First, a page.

Farrell family keep it strictly professional as father and son square off again

Ireland coach admits it can be a tough time for other members of the family

Ireland head coach Andy Farrell talks with his son and England captain  Owen at the launch of the Six Nations. Photograph: Laszlo Geczo/Inpho

Ireland head coach Andy Farrell talks with his son and England captain Owen at the launch of the Six Nations. Photograph: Laszlo Geczo/Inpho

 

Andy and Owen Farrell have opposed each other before but this latest instalment on Saturday week is different. The Irish head coach is taking his team to Twickenham to face an English side captained by his son. Barring further re-matches between these two, it’s unlikely we’ll ever see the like again.

“I know, it’s weird, isn’t it?” admitted Farrell snr with a smile at the culmination of the Irish squad’s two-day camp in Cork -on Thursday.

“Well, honestly, yea, it is weird because I know it’s weird for you guys, but it’s certainly not weird for us because it’s never been any different,” he added, by way of clarity. “It’s as professional as it gets because that’s all we’ve ever known with Owen being a professional and me being a professional coach. It’s never been any different.”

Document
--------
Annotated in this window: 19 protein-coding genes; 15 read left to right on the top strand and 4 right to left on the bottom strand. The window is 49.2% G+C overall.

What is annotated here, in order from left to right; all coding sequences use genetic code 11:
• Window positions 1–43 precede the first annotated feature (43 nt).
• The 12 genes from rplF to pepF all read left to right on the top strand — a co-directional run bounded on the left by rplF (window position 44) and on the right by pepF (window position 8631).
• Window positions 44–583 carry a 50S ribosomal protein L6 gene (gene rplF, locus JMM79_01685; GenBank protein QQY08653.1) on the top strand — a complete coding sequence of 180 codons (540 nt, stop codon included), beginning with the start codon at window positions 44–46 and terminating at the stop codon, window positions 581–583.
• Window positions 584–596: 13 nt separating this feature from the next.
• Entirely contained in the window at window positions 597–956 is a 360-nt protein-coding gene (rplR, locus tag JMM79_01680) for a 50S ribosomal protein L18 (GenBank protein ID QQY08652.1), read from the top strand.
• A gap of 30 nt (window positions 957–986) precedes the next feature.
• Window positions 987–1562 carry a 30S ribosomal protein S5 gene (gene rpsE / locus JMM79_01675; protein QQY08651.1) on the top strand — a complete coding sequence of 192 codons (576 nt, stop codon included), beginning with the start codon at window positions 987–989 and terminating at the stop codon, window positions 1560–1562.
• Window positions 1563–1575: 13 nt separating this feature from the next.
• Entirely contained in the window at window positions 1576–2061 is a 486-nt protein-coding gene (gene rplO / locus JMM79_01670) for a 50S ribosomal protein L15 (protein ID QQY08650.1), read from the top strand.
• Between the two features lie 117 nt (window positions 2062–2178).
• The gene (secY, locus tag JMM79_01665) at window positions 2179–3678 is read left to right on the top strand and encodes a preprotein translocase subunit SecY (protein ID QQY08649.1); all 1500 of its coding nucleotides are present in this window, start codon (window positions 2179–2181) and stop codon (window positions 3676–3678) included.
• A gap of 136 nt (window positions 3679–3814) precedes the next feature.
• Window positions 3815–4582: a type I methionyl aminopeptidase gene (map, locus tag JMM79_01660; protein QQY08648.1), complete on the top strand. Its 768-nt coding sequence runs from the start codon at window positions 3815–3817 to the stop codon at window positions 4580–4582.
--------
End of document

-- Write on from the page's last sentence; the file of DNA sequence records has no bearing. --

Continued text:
Yet this is a proud if conflicting day for the Farrells, when you consider the journey they have taken since Andy and Colleen brought Owen into the world when still in their teens. From Andy’s stellar rugby league career in Wigan and Owen’s beginnings in that code, to their route south to Saracens and rugby union and, now, eventually, Sunday week.

Heretofore, father and son have played the straightest of bats to any media inquiries about their relationship cum sporting rivalry. However, speaking after the Irish squad’s public training session with their under-20 counterparts in the Cork Institute of Tecnhology had to be called off due to a rain-sodden pitch and moved behind closed doors at short notice to Musgrave Park, Farrell snr was more revealing than usual.

“The hardest part is certainly for Colleen, yea, 100 per cent. And Owen’s sisters [Elleshia and Grace], and the young fella Gabriel, it’s weird for them. They’ve got unbelievably mixed emotions, I’ve no doubt, because they’re only human, but I suppose how do they try and come to terms with it? I suppose they think that, they hope that, both sides do well. And that’s not going to happen, is it? So it’s a difficult one for them.”

You’d venture that it’s a little more awkward for Farrell snr than it is for his son who, after all, can just go out and play like he always does. While Farrell has previously coached Owen with England and the Lions in his previous role as defence coach, they have opposed each other four times since the former joined the Irish coaching ticket after the 2016 Six Nations.

Ireland head coach Andy Farrell addresses players during the joint senior and under-20 training session at Musgrave Park in Cork on Thursday. Photograph: Tommy Dickson/Inpho
Ireland head coach Andy Farrell addresses players during the joint senior and under-20 training session at Musgrave Park in Cork on Thursday. Photograph: Tommy Dickson/Inpho